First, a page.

A manifestation of genomic shock, which has been experimentally observed in de novo wide hybrids and inferred from the analysis of natural allopolyploids , is a widespread alteration of DNA sequence in the form of both point mutations and indels [38–40]. The alternation was found confirmed by the comparison between bread wheat and its ancestors (Table 3) as well as between SR3/JN177 and sequences of wheat EST database (Table 2,5). The present comparison between the transcriptomes of SR3 and JN177 has shown that the somatic hybridization process also perturbs the genome in this way (Table 2,5). AFLP fingerprinting has also suggested that non-genic sequence also appear to suffer mutation . Cytogenetically and Phenotypically, SR3 (as well as other derivatives of wheat-based somatic hybrids) has been shown to be highly stable [5, 25, 26], which implies that genetic instability prevails only in the immediate aftermath of the wheat somatic hybridization event, at least in the short term.
The epigenetic modification of genic sequences is a common feature of allopolyploid genomes [12, 13, 41, 42]. The proportion of loci experiencing an alteration in cytosine methylation in a newly synthesized allohexaploid wheat has been estimated to be as high as 13 % . As methylated cytosines, especially those present as a CpG dinucleotide, are readily converted to thymine , so - as demonstrated in Arabidopsis thaliana - DNA methylation can represent a major source of SNP formation . In plant genomes, the bias of synonymous codon usage towards thymine and adenine is also driven by DNA methylation . Both somatic hybridization and allopolyploidization result in change in cytosine methylation [12, 41, 42, 46, 47]. We recently observed that the frequency of cytosine methylation changes in wheat genome exerted by somatic hybridization was 23.6 % through the methylation-sensitive amplification polymorphism (MSAP) analysis , and was more intense than the frequency (13 %) exerted by allopolyploidization in a newly synthesized allohexaploid wheat . This mechanism may therefore explain why C/T SNPs were more common in the SR3 vs JN177 comparison (2.07 per 1000 nt) than in the JN177 vs wheat database ESTs comparison (Table 2). Cytosine methylation polymorphisms are known to account for at least some of the differential gene transcription shown by SR3 and JN177 ; a further contributor may well be chromatin remodeling. The frequency of SNPs (18.17 and 19.21 per 1000 nt) and indels (0.95 and 0.92 per 1000 nt) induced SR3 involved genes participating in chromatin assembly/disassembly and nucleosome assembly (Table 6), consistent with the induction of widescale epigenetic changes resulting from somatic hybridization.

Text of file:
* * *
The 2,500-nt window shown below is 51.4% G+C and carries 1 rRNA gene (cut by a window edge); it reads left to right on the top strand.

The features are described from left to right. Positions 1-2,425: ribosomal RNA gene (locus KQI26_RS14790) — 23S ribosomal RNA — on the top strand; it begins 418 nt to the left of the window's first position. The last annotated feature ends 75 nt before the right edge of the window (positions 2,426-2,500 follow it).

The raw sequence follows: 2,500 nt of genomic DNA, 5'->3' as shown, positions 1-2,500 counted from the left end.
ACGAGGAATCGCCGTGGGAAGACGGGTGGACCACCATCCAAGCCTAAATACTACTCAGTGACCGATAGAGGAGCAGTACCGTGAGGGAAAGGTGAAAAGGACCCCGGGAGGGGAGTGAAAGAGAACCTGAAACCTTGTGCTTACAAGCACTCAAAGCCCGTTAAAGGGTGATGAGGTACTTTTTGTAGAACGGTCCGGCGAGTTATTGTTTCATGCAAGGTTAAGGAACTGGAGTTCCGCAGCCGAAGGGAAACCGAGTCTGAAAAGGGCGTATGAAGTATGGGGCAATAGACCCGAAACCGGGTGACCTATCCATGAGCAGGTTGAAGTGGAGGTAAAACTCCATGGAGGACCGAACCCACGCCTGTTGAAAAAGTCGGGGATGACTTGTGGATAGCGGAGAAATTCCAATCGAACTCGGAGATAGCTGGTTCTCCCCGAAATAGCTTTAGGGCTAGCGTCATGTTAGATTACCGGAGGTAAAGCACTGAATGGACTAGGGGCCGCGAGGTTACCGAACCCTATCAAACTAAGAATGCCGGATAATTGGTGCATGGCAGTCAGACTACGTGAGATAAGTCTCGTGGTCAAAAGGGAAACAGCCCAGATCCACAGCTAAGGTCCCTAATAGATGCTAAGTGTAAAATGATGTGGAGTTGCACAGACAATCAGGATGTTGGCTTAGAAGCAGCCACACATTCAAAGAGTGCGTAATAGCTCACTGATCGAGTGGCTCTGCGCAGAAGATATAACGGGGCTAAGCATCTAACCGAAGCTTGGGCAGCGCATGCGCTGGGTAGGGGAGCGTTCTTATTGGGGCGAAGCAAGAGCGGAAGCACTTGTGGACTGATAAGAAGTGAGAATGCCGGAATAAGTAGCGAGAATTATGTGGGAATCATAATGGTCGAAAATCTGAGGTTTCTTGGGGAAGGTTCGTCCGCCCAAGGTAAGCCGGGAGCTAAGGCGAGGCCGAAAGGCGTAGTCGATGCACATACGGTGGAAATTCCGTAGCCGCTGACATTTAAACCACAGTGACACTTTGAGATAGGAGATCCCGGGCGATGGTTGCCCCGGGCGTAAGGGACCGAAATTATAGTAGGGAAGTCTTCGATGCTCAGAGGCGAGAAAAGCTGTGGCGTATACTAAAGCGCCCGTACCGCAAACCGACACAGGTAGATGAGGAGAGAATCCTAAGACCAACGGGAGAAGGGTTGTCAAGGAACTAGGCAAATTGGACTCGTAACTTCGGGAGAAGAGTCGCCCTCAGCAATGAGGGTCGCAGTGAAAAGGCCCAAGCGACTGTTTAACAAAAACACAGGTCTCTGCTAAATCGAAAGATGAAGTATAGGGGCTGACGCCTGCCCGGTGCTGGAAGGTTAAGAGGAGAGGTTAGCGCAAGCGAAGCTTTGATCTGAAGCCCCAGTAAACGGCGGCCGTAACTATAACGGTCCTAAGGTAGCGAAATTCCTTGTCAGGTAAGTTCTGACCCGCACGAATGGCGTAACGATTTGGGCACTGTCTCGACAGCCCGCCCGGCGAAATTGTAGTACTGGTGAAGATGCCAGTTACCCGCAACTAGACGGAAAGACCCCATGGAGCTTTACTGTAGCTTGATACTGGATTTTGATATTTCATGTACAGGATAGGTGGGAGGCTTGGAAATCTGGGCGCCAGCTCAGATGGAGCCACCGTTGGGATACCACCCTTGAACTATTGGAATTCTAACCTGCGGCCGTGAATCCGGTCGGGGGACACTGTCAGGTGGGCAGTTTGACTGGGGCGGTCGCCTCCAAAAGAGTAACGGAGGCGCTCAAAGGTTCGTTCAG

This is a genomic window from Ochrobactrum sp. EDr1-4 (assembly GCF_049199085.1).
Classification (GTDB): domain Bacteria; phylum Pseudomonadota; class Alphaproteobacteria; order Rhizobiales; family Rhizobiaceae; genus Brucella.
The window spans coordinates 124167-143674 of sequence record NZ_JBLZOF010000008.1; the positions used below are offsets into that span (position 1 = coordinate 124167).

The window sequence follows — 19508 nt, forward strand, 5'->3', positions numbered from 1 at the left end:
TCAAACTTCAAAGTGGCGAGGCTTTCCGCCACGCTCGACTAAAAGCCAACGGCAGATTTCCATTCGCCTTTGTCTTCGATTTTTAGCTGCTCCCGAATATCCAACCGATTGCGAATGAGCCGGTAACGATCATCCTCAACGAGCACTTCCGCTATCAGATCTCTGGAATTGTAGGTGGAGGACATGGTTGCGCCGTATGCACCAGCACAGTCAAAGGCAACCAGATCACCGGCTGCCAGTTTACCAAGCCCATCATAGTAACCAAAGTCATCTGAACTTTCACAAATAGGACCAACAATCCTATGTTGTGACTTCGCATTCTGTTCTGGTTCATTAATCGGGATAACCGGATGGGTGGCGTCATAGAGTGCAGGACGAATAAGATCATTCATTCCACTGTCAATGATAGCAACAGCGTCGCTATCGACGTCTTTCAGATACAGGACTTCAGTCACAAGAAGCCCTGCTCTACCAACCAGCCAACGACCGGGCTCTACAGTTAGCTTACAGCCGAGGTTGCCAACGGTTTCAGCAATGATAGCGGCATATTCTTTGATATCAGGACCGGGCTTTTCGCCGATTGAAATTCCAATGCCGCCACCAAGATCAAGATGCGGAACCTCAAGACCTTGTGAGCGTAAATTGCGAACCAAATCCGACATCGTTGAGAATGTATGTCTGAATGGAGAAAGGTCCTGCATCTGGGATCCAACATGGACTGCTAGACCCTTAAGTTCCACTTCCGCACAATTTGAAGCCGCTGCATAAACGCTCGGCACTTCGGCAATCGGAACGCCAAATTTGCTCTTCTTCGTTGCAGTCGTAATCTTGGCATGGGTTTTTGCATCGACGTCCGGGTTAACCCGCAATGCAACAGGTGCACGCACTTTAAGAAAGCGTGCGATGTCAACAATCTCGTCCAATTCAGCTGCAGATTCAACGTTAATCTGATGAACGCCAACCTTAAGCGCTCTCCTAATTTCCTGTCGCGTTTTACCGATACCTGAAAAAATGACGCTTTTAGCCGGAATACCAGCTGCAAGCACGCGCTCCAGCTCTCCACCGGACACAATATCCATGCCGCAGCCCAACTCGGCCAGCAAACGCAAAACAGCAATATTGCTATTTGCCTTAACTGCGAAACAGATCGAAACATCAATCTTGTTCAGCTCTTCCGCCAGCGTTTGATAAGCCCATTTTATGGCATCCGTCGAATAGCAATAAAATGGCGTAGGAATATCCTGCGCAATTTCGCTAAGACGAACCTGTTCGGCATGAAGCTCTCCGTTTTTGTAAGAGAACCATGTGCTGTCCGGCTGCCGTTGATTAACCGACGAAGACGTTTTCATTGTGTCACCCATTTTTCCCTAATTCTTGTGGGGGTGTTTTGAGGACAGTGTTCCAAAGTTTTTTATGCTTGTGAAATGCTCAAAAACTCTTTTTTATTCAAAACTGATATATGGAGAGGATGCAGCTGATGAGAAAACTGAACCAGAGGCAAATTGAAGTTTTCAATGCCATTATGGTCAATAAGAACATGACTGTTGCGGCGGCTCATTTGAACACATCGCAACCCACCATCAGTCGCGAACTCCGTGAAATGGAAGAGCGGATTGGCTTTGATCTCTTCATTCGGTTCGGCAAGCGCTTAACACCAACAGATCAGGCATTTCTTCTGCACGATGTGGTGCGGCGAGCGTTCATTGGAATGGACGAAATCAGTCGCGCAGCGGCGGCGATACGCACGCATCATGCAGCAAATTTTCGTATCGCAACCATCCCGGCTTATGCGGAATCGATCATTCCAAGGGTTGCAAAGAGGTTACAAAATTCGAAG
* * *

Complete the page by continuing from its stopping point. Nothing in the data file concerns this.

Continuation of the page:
The evolutionary path followed by most polyploids is to reduce their genome size by deletion [9, 12, 42, 49–53]. After many generations of such activity, many of the sequences which have become duplicated as a result of the allopolyploidization event revert to single copy and the genome becomes increasingly diploid-like . A good example of such a cryptic polyploid is maize [54, 55]. Some of the sequences lost in SR3 (compared to JN177) were of substantial length (Fig. 1b), indicating that the response to somatic hybridization also includes sequence deletion. On the other hand, the preference to large insertion was alleviated in SR3-JN177 alignment, and the preference to either insertion or deletion was not correlative to indel size (Fig. 1b). Consistently, AFLP and southern blotting outcomes found that the extent of sequence loss over generations from the products of somatic hybridization was relatively modest . These point to a potential difference in the way that genomes respond to polyploidization as opposed to somatic hybridization. A major difference is that a de novo sexual hybrid harbors the full genomes of the donor and recipient, while in the asymmetric somatic hybrid, only fragments of the donor are retained from the outset, and many are presumably eliminated prior to the regeneration from tissue culture. Based on this, the suggestion is that the potential disruptive effect of donor DNA is possibly much less.
Asymmetric somatic hybridization was performed between UV-irradiated tall wheat grass protoplast and unirradiated wheat protoplast, both of which were produced from calli. During this process follows mutagenic factors including protoplast formation, UV irradiation, callus induction, and plant regeneration . We found that these mutagenic factors had substantially slight effect on the genetic variation of SR3 and other other derivatives of wheat-based somatic hybrids by a set of molecular biomarker assays and comparing glutenin genomic sequences [31, 32]. Therefore, it could be concluded that the high frequency of genetic variation majorly comes from the genomic shock during asymmetric somatic hybridization.
Putative mechanisms underlying indel formation induced by somatic hybridization